The 50s played Ireland for gold but lost 1-0 to take the silver medal, as did the 55s who were tied 1-1 with England at the end of their Grand Final but lost the shoot-out 3-0.

Australia’s 60s teams played each other for the bronze with the 60s beating the Wattles 2-1 in the shootouts after being tied 1-1 at full time.

In the men’s competition, Australia’s Over 35s are the world champions after beating England 1-0 in the Grand Final. Australian players took out four of the top six goal scoring spots with Troy Sutherland netting 10 over the championship.

Australia’s 40s played good hockey but shoot-outs got the better of them. They defeated South Africa 11-0 to finish 7th.

Australia’s 45s also came undone on shoot-outs, losing to Ireland to finish 6th.

The 50s join the 35s as champions after defeating the Netherlands 2-1 in the Final. The team only conceded two goals in the tournament.

The 55s did not lose a match in regulation time, finishing 5th after rolling Malaysia 4-2 in their final match.


Trans-Tasman Challenge

In 1997, recognising the need for an international competition for Australian Women’s Veterans teams, Jeanette Slade OAM and Caroline Wood representing the then Women’s Hockey Australia Association, were instrumental in negotiations with New Zealand in establishing an event between the two countries.

The Trans-Tasman Masters Challenge was established as a bi-annual 3-test series and began in May 2000. The first event was held in Auckland at North Harbour with six teams, consisting of a women’s team from each nation competing in 35’s, 40’s and 45’s age groups.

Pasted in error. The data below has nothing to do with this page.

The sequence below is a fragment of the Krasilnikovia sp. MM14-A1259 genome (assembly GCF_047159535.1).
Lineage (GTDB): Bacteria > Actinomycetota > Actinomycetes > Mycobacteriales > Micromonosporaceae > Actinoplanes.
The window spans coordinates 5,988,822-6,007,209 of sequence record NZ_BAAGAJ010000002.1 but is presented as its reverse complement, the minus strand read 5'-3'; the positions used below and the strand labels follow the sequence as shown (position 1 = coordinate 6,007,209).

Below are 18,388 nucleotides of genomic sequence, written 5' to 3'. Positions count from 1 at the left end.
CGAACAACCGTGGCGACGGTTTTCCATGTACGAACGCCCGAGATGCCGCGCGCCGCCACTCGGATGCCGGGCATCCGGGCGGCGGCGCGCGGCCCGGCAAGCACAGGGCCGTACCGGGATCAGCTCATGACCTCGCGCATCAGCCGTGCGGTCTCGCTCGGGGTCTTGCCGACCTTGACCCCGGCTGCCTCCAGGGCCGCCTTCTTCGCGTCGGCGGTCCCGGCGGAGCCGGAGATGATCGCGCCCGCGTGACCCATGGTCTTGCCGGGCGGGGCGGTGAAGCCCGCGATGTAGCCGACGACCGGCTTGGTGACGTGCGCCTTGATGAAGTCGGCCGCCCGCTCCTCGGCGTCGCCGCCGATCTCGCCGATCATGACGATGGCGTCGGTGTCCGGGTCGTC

In Brisbane in 2002 the event expanded to 12 teams with the inclusion of 50’s Women and 45’s and 55’s Men’s age groups.

In 2004 the Challenge continued with 12 teams competing in Wellington. In 2006 in Hobart there was further expansion to 16 teams with the inclusion of a Men’s 40’s and 50’s division. In 2008 in Hamilton the competition remained with 16 teams across the eight age divisions and in 2010 in Newcastle a Women’s 55’s division was included with a total of 18 teams contesting the event.

After the 2010 challenge in Newcastle the scheduling of the event was changed to the ‘odd year’ sequence to avoid clashes with potential IMHA international tournaments.

In 2013 the Trans-Tasman Challenge returned to North Harbour in Auckland with the inclusion of a Men’s 60’s division bringing 20 teams into the challenge.

The Women’s 60’s age group played an invitational tri series that was run in conjunction with the Trans Tasman event. The same rules applied however results were not included in the overall country championship.

At the conclusion of the 2013 event it was agreed by HA and NZ Masters Councils that the 60’s women would be fully included in the 2015 challenge.

The 2015 Challenge was held in Melbourne from 5-9 May with a further expansion of the event to 26 teams with the inclusion of Women’s 60’s and Men’s 35’s and 65’s.

Whangarei New Zealand was the venue for the 2017 Challenge in May, again with 26 teams – Women’s 35s-60s and Men’s 35s-65s.

The 2019 Trans Tasman was hosted on the Gold Coast in Queensland with the competition expanded to 28 teams with the introduction of Women’s 65’s.